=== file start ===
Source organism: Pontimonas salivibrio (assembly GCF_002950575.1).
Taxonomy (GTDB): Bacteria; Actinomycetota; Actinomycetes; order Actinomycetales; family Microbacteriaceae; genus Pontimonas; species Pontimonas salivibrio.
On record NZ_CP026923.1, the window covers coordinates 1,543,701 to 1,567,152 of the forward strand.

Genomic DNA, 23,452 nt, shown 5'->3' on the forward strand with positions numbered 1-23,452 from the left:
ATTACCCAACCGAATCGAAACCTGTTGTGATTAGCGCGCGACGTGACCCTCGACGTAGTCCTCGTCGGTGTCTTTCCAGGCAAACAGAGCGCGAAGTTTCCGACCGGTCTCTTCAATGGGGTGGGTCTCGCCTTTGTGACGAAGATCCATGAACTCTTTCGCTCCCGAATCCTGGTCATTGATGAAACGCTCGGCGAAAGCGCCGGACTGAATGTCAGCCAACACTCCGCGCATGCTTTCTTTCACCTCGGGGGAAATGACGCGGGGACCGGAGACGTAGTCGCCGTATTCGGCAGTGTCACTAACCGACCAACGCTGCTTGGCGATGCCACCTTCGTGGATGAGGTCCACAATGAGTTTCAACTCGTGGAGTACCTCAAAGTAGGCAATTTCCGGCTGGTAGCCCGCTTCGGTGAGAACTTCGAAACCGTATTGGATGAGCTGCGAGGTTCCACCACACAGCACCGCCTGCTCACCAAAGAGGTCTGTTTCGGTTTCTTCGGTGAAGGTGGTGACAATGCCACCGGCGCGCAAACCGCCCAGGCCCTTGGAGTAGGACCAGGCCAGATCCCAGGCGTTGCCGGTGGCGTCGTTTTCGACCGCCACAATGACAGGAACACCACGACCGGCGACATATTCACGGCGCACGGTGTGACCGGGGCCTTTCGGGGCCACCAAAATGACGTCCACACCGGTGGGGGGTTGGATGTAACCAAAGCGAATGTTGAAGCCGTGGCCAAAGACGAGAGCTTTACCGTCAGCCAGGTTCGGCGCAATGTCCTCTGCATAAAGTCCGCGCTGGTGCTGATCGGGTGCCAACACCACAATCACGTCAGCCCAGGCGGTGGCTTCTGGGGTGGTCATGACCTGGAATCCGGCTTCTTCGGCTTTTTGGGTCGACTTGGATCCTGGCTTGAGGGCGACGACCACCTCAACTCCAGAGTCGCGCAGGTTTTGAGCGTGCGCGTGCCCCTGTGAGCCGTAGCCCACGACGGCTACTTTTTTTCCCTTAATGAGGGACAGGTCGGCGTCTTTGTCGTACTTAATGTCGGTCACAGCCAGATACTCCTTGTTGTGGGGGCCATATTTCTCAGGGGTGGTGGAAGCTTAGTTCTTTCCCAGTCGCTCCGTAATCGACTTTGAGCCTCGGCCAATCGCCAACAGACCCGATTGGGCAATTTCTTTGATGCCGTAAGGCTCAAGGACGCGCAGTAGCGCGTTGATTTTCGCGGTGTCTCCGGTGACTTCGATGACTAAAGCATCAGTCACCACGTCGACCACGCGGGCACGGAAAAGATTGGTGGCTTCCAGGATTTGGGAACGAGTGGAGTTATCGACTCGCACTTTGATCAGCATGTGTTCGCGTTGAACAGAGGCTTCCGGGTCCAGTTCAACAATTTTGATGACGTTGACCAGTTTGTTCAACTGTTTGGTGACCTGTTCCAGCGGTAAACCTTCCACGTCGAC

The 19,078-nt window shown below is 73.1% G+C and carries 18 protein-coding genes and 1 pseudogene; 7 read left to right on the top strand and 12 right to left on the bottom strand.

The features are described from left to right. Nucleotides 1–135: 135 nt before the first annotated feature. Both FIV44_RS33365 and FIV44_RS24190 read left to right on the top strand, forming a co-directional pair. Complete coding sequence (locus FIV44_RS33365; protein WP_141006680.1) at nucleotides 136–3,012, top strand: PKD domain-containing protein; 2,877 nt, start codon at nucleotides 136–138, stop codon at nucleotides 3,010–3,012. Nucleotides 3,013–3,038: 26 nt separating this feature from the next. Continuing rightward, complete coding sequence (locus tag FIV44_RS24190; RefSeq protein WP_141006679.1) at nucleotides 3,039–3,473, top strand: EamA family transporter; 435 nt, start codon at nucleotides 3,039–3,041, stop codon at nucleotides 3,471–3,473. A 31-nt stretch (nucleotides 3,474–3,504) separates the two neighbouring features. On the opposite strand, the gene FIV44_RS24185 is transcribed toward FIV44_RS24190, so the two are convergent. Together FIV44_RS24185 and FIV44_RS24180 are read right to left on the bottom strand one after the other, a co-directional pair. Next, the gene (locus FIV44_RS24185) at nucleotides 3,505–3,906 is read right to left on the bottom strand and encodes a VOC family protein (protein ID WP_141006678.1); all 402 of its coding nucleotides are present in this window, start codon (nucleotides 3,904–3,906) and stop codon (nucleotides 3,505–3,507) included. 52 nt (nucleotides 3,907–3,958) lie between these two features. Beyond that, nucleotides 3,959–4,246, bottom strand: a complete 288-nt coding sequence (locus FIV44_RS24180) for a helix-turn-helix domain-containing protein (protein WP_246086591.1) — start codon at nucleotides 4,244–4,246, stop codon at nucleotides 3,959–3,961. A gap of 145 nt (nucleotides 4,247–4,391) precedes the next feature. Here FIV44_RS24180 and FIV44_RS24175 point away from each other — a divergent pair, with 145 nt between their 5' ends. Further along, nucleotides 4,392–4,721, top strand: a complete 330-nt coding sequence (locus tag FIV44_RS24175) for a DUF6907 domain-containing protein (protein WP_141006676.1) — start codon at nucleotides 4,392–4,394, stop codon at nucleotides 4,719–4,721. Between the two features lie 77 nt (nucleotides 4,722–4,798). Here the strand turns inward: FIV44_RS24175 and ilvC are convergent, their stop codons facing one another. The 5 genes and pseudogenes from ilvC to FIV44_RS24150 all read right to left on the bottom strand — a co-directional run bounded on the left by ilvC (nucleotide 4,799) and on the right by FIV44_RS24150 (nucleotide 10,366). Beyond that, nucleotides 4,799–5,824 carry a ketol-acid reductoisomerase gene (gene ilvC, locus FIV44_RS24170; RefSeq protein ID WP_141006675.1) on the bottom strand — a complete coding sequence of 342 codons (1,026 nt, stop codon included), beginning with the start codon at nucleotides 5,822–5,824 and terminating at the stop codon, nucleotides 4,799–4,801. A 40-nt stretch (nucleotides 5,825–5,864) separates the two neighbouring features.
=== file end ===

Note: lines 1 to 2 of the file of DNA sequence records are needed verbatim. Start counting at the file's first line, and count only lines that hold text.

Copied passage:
Source organism: Pontimonas salivibrio (assembly GCF_002950575.1).
Taxonomy (GTDB): Bacteria; Actinomycetota; Actinomycetes; order Actinomycetales; family Microbacteriaceae; genus Pontimonas; species Pontimonas salivibrio.